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Travelling from Lagos to Benin Republic by road is not easy at all. From the bad roads, customs to border crossing. It can be overwhelming if you are not prepared for all possible outcomes.
In this guide, I will give you all the information you need to travel from Lagos to Benin republic by road and tips on how to cross the border hassle free.
Getting to Cotonou from Lagos
There are multiple routes to take to Benin Republic by road from Lagos for all types of budgets. Here’s a breakdown of a few of them:
There are two land borders in Lagos – Idi-Iroko in Ogun State and Seme – Krake 30 minutes from Badagry. The Seme-Krake border is closer if you’re leaving from Lagos mainland so, keep this in mind when planning your trip.
To get to these borders, you can either go by public or private transport. If you want to go by private transport, going in a group would be best and could cost anywhere from N50,000 upwards for a one-way trip. Although more expensive, private transport is more convenient because you are dropped right on the doorstep of your accommodation in Benin Republic.
If you’re taking private transport, you can either take 1 or 2 cars. Most drivers only take you up to the seme border where you get a different vehicle to take you inside Benin – this is the cheaper option. If you prefer have 1 driver to take you straight from Lagos to Benin then expect to pay upwards of N120,000 each way. This is because they unlike other drivers, they are spending more money on fuel.
So, for my budget travellers, if you want to take private transport, go with a group so you can split costs and it’s also safer. I went with a group organised by Tripscove so transportation was very affordable.
If private transport isn’t an option for you, you get take public transport. It’s a lot cheaper however, less straightforward and could be stressful.
If you’re departing from Lagos mainland, you can get a shared vehicle at Mile 12 to the Seme border through Ojo for N20,000 and below. Where you’ll negotiate with a taxi or motorcycle to take you into Cotonou and to your desired destination. Negotiating with them can be a major hassle.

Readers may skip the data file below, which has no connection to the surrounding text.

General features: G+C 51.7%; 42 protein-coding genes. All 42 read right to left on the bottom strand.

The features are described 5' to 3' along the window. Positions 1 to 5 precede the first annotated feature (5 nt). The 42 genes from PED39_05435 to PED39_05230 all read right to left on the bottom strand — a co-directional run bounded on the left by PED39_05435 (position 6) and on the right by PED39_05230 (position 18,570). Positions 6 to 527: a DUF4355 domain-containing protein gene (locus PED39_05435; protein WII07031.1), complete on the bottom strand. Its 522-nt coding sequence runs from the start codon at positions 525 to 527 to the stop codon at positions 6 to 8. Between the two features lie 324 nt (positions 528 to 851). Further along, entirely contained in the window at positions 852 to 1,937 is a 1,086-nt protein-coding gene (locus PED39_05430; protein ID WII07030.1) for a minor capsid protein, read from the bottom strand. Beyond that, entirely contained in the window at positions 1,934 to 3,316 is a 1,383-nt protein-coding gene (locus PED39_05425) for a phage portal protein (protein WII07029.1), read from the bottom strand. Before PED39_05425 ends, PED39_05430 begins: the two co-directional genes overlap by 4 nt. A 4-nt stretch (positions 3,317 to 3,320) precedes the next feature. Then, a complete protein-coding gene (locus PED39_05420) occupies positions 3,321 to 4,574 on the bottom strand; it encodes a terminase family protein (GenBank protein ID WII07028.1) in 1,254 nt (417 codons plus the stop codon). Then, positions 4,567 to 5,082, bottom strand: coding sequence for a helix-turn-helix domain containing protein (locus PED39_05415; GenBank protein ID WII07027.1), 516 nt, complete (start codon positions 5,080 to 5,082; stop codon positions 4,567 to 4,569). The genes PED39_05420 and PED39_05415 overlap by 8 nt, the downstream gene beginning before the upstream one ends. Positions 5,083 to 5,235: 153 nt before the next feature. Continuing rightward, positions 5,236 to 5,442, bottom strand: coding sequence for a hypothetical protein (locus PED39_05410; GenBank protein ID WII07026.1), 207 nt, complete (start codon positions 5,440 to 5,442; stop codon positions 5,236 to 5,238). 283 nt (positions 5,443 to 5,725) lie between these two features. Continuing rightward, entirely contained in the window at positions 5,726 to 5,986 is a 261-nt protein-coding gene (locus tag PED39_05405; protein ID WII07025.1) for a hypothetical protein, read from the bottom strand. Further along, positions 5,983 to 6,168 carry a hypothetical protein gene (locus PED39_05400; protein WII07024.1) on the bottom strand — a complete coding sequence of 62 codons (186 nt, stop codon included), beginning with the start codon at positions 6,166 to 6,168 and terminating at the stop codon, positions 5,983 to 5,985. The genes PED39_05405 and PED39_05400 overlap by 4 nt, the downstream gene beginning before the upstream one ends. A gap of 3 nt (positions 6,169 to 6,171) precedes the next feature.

Commercial buses are a mix of private and public transport. You get the luxury of private transportation and the prices of public transport.
Transport companies like God is Good (GIG), Chisco, ABC Transport, and GUO that travel these routes, check they websites for prices and travel times.
The roads along the route from Lagos mainland to the Seme border are very bad which makes traffic inevitable. There are also 20+ police stops between Badagry and the Seme border, all these factors have turned what should be a 3 hour journey into 4+ hours.
For my trip, we left Lagos at 7am and got to the border at 11am where we spent another 30+ minutes.
Crossing the Seme Border
If you’re crossing the seme-krake border, these are the requirements and how much they cost:
- Nigerians need a valid international or ECOWAS passport to cross the Benin Republic land border. You can get an ECOWAS passport at any immigration office for N25,000 and because the process is manual, you can get it in under 6 hours. You will also need to pay an extra N1,500 – N3,000 to have your passport stamped at both the Nigerian and Benin borders.
Don’t travel without a passport, some people do it but it’s not at all advisable.
- You will also need to present your COVID-19 and Yellow Fever and Meningitis vaccination cards to pass through immigration.
To get your Yellow Fever and Meningitis vaccination, first register and pay N2,000 online and print the payment confirmation. Then take the payment confirmation and a printed copy of your passport bio page to the nearest Port Health Services office where you’ll be administered the vaccine and given the vaccine card.
Even though I have taken the meningitis vaccine, I did not have a record of it with me, so the border officials demanded an extra N3,000 to give me the stamp to let me pass. This was a hassle so I recommended getting it beforehand.
Please research before travelling because entry requirements are constantly changing.
Top Tips to Note Before You Go
Read this post for a full guide to a 4 day weekend in Benin Republic.
- The best place to change your money is in the city (not at the border because the notes could be fake). Transferring money will get you a lot more than changing cash will.
- Get a local SIM card (from any local vendor in Benin) on your first day so you are always connected to the internet. I used MTN, and it worked very well.
- Download the Gozem app to get around.
- The electrical sockets in Benin are not the same as Nigerian plugs. They are European rounded two-pin plugs, so pack a universal adapter.
- Tipping is not mandatory, but it is appreciated.
- Learn some words and phrases in French and have Google Translate handy to communicate with the locals.
- For 4 days, you should have at least N30,000 in spending money for food & souvenirs